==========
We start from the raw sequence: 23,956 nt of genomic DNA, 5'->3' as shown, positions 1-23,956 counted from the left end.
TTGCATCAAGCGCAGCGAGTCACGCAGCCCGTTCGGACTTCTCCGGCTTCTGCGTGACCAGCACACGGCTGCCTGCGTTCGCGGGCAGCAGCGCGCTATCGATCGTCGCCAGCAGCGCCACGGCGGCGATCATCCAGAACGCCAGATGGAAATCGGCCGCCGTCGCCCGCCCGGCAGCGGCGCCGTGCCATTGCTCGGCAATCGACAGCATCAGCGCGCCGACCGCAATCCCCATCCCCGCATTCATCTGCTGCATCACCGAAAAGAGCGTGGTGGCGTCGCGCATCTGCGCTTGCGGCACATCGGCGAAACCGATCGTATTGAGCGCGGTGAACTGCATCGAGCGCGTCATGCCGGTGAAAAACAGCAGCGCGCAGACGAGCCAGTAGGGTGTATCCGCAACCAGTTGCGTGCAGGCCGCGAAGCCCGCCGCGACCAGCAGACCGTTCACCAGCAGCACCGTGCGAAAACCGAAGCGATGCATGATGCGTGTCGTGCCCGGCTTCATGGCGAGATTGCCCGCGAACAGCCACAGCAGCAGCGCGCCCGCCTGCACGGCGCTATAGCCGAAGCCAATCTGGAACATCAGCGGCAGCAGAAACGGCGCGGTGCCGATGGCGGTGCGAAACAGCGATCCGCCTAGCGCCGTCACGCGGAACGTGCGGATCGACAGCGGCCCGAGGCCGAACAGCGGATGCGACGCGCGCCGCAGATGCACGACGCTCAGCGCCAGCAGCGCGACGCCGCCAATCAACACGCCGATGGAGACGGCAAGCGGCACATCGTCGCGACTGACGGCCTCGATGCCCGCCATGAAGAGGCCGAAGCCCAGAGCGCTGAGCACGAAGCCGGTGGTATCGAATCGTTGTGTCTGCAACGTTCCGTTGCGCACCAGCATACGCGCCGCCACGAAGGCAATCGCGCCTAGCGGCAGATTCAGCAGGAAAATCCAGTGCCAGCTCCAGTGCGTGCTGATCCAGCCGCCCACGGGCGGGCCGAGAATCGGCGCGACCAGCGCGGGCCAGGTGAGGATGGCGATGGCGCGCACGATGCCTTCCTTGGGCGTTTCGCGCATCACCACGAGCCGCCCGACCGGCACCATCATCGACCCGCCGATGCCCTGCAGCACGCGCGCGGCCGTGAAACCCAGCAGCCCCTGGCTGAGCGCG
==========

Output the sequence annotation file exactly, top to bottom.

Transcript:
We start from the raw sequence: 23,956 nt of genomic DNA, 5'->3' as shown, positions 1-23,956 counted from the left end.
TTGCATCAAGCGCAGCGAGTCACGCAGCCCGTTCGGACTTCTCCGGCTTCTGCGTGACCAGCACACGGCTGCCTGCGTTCGCGGGCAGCAGCGCGCTATCGATCGTCGCCAGCAGCGCCACGGCGGCGATCATCCAGAACGCCAGATGGAAATCGGCCGCCGTCGCCCGCCCGGCAGCGGCGCCGTGCCATTGCTCGGCAATCGACAGCATCAGCGCGCCGACCGCAATCCCCATCCCCGCATTCATCTGCTGCATCACCGAAAAGAGCGTGGTGGCGTCGCGCATCTGCGCTTGCGGCACATCGGCGAAACCGATCGTATTGAGCGCGGTGAACTGCATCGAGCGCGTCATGCCGGTGAAAAACAGCAGCGCGCAGACGAGCCAGTAGGGTGTATCCGCAACCAGTTGCGTGCAGGCCGCGAAGCCCGCCGCGACCAGCAGACCGTTCACCAGCAGCACCGTGCGAAAACCGAAGCGATGCATGATGCGTGTCGTGCCCGGCTTCATGGCGAGATTGCCCGCGAACAGCCACAGCAGCAGCGCGCCCGCCTGCACGGCGCTATAGCCGAAGCCAATCTGGAACATCAGCGGCAGCAGAAACGGCGCGGTGCCGATGGCGGTGCGAAACAGCGATCCGCCTAGCGCCGTCACGCGGAACGTGCGGATCGACAGCGGCCCGAGGCCGAACAGCGGATGCGACGCGCGCCGCAGATGCACGACGCTCAGCGCCAGCAGCGCGACGCCGCCAATCAACACGCCGATGGAGACGGCAAGCGGCACATCGTCGCGACTGACGGCCTCGATGCCCGCCATGAAGAGGCCGAAGCCCAGAGCGCTGAGCACGAAGCCGGTGGTATCGAATCGTTGTGTCTGCAACGTTCCGTTGCGCACCAGCATACGCGCCGCCACGAAGGCAATCGCGCCTAGCGGCAGATTCAGCAGGAAAATCCAGTGCCAGCTCCAGTGCGTGCTGATCCAGCCGCCCACGGGCGGGCCGAGAATCGGCGCGACCAGCGCGGGCCAGGTGAGGATGGCGATGGCGCGCACGATGCCTTCCTTGGGCGTTTCGCGCATCACCACGAGCCGCCCGACCGGCACCATCATCGACCCGCCGATGCCCTGCAGCACGCGCGCGGCCGTGAAACCCAGCAGCCCCTGGCTGAGCGCG